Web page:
Hanging Basket: How To

IMG_6979It’s my first year of owning my own home and I’ve always wanted to recreate my mums beautiful hanging basket display! Growing more and more flowers has definitely taken me out of my comfort zone so I have done lots of research and found some useful tips I want to share!

I brought my plug plants from Aldi back in February. I got 18 in a pack for £1.99 so I really couldn’t complain! I went with Lobelia and Petunia as they looked the prettiest! As soon as I got home I potted them on to keep them happy until I had time to plant them in their final positions.

I brought my hanging baskets from Wilko and the main reason why I went for this type is because I loved the modern shape (which didn’t make it easy for planting) and because it wasn’t a solid planter, meaning I can poke plants through the coir lining to exaggerate the trailing plants.

All of these tips we’re gotten after a long phone call with my mum and a good hour spend on google:

Step 1:

Cut holes in the coir lining with scissors to make a X hole. Only do this if you plan to plant seedlings into the whole of the hanging basket. I made 12 holes to place small seedlings in.

Step 2:

Line the basket with a black bin liner and cut through where the holes line up. This will create a seal inside the hanging basket, preventing the soil from drying out in warm weather.

Step 3:

Place a small saucer at the bottom of the basket. Ultimately this will act as a mini reservoir for the growing season and will reduce the amount of watering needed.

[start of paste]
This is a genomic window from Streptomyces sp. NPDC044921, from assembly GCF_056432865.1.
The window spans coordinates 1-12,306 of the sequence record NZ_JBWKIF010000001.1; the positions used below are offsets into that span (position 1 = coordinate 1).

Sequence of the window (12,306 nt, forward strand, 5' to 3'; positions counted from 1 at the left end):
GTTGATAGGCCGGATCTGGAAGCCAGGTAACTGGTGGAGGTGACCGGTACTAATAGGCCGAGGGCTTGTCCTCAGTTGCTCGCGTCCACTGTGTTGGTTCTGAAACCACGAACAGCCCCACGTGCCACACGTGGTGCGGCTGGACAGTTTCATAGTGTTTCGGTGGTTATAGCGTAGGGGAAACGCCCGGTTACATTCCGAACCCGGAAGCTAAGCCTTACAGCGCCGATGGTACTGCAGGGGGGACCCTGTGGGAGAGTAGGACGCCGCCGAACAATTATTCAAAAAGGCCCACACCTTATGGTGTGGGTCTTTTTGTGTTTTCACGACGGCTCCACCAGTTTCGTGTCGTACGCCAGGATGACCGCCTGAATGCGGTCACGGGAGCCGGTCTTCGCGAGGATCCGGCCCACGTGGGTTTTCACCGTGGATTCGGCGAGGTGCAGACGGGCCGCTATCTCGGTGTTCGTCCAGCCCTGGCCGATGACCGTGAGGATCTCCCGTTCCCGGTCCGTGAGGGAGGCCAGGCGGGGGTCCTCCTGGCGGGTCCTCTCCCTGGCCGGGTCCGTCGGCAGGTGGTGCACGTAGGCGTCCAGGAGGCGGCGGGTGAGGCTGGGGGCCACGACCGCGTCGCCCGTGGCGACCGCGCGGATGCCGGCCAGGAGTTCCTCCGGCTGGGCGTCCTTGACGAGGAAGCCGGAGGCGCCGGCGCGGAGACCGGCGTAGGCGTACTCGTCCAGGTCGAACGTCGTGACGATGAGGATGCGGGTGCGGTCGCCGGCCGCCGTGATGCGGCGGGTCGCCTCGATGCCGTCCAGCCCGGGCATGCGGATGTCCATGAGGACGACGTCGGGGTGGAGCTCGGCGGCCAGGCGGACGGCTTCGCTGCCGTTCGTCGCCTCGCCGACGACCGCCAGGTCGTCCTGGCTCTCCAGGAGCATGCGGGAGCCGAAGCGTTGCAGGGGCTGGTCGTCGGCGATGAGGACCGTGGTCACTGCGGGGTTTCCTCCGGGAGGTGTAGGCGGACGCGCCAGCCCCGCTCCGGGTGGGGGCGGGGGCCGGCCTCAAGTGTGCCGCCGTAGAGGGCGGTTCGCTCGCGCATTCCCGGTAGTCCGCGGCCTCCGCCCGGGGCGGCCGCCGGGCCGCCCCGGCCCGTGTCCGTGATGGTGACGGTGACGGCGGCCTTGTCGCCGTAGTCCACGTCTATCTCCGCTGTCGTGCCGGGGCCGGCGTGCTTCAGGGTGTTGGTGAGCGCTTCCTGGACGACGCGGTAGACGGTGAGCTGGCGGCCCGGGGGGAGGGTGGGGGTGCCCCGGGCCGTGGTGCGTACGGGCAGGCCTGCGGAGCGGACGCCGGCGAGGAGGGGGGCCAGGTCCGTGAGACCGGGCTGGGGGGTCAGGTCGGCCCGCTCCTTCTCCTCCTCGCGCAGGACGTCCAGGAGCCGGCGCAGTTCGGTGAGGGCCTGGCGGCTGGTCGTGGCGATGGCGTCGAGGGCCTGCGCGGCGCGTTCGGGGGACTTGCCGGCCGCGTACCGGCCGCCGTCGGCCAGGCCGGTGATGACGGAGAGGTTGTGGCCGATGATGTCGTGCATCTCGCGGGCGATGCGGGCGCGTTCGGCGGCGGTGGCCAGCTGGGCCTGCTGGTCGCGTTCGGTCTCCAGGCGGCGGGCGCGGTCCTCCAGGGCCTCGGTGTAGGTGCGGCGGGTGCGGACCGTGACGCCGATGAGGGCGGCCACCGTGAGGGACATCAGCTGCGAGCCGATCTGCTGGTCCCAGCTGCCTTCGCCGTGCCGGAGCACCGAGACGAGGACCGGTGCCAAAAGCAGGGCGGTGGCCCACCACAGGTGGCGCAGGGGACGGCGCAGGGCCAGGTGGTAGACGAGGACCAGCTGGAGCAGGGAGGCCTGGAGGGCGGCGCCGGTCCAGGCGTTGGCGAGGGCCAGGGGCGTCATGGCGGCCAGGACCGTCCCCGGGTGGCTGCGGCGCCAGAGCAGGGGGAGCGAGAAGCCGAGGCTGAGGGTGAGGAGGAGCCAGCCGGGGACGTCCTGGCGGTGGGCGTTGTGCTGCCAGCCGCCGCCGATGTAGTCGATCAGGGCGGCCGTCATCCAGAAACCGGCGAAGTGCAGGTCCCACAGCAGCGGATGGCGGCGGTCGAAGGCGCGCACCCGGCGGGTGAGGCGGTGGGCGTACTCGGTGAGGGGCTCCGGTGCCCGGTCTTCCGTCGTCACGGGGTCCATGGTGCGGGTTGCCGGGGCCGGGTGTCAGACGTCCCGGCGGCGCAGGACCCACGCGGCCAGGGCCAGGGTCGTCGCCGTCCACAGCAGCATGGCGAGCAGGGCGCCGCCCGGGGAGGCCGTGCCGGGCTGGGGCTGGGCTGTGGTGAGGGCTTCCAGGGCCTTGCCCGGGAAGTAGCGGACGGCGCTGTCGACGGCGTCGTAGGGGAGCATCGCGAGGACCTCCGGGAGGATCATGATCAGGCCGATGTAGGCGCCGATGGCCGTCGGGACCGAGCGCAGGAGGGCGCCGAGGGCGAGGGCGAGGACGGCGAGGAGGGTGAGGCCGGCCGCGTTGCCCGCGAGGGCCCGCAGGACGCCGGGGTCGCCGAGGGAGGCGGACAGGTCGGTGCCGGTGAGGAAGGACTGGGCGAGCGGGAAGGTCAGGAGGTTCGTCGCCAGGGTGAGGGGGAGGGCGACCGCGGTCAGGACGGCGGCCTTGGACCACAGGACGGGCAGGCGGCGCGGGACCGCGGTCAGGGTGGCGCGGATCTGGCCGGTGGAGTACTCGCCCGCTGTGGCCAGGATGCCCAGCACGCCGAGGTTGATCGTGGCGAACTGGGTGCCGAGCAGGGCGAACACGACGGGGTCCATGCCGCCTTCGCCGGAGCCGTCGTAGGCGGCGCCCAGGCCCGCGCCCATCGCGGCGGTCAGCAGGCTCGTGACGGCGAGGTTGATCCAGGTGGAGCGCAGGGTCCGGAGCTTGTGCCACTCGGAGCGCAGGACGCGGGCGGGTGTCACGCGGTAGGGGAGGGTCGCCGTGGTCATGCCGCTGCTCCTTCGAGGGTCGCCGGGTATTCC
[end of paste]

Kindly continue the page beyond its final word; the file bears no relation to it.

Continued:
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Step 4:

The soil! I’ve used a multipurpose compost mixed with a small amount of homemade compost to give some extra nutrients. I also added water saving gel granules. These can either be presoaked and added or simply mixed in with the soil. If you don’t presoak remember that the soil will expand so don’t fill your baskets right to the top.

Step 5:

Adding your plants can be tricky if you want to arrange them all around the basket. If your seedlings are fairly small they will be easy to poke through. My top tip for bigger seedlings is to gently wrap newspaper around the leaves to protect them whilst they are being forced through the coir. Start off with the seedlings at the bottom and cover with compost before adding the next layer.

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Step 6:

The final step is to plant the top of the basket and give them a good water. Mine are still in the greenhouse and have begun flowering already. It is important to deadhead throughout the flowering period as this will encourage more flowers to bloom. I’ve added a top dressing of all purpose continuous release plant food.

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Hope any of this advice helps! I will post photos over on my Facebook and Instagram page showing progress!

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